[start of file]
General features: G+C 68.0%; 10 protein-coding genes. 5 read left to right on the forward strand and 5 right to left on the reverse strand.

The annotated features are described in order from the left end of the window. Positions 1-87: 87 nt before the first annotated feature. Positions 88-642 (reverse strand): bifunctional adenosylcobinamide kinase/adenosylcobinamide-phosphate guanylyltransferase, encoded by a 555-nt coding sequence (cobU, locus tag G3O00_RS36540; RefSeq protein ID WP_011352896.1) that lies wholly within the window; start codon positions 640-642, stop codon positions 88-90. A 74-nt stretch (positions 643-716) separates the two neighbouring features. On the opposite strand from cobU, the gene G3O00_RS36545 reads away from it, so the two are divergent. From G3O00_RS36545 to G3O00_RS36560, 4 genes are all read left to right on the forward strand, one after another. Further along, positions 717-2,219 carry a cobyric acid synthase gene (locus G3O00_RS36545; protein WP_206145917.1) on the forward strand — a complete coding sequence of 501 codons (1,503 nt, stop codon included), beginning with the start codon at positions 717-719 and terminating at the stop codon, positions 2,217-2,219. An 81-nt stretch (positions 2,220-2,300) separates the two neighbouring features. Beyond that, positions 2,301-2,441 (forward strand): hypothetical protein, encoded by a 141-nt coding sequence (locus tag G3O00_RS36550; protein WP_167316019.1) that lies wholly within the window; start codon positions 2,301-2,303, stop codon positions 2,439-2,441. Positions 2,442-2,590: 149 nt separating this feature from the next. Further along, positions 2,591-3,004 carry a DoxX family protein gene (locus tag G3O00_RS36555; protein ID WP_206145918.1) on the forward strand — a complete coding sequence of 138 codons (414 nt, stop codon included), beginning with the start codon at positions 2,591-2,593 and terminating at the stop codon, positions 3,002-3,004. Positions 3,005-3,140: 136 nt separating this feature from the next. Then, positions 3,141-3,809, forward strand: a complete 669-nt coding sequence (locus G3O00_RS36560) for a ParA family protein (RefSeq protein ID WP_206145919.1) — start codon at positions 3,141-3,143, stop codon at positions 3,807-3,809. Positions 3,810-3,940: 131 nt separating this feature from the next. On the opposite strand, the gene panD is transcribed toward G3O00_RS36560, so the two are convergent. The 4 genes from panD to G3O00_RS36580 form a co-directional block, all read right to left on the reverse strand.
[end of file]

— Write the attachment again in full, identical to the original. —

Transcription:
General features: G+C 68.0%; 10 protein-coding genes. 5 read left to right on the forward strand and 5 right to left on the reverse strand.

The annotated features are described in order from the left end of the window. Positions 1-87: 87 nt before the first annotated feature. Positions 88-642 (reverse strand): bifunctional adenosylcobinamide kinase/adenosylcobinamide-phosphate guanylyltransferase, encoded by a 555-nt coding sequence (cobU, locus tag G3O00_RS36540; RefSeq protein ID WP_011352896.1) that lies wholly within the window; start codon positions 640-642, stop codon positions 88-90. A 74-nt stretch (positions 643-716) separates the two neighbouring features. On the opposite strand from cobU, the gene G3O00_RS36545 reads away from it, so the two are divergent. From G3O00_RS36545 to G3O00_RS36560, 4 genes are all read left to right on the forward strand, one after another. Further along, positions 717-2,219 carry a cobyric acid synthase gene (locus G3O00_RS36545; protein WP_206145917.1) on the forward strand — a complete coding sequence of 501 codons (1,503 nt, stop codon included), beginning with the start codon at positions 717-719 and terminating at the stop codon, positions 2,217-2,219. An 81-nt stretch (positions 2,220-2,300) separates the two neighbouring features. Beyond that, positions 2,301-2,441 (forward strand): hypothetical protein, encoded by a 141-nt coding sequence (locus tag G3O00_RS36550; protein WP_167316019.1) that lies wholly within the window; start codon positions 2,301-2,303, stop codon positions 2,439-2,441. Positions 2,442-2,590: 149 nt separating this feature from the next. Further along, positions 2,591-3,004 carry a DoxX family protein gene (locus tag G3O00_RS36555; protein ID WP_206145918.1) on the forward strand — a complete coding sequence of 138 codons (414 nt, stop codon included), beginning with the start codon at positions 2,591-2,593 and terminating at the stop codon, positions 3,002-3,004. Positions 3,005-3,140: 136 nt separating this feature from the next. Then, positions 3,141-3,809, forward strand: a complete 669-nt coding sequence (locus G3O00_RS36560) for a ParA family protein (RefSeq protein ID WP_206145919.1) — start codon at positions 3,141-3,143, stop codon at positions 3,807-3,809. Positions 3,810-3,940: 131 nt separating this feature from the next. On the opposite strand, the gene panD is transcribed toward G3O00_RS36560, so the two are convergent. The 4 genes from panD to G3O00_RS36580 form a co-directional block, all read right to left on the reverse strand.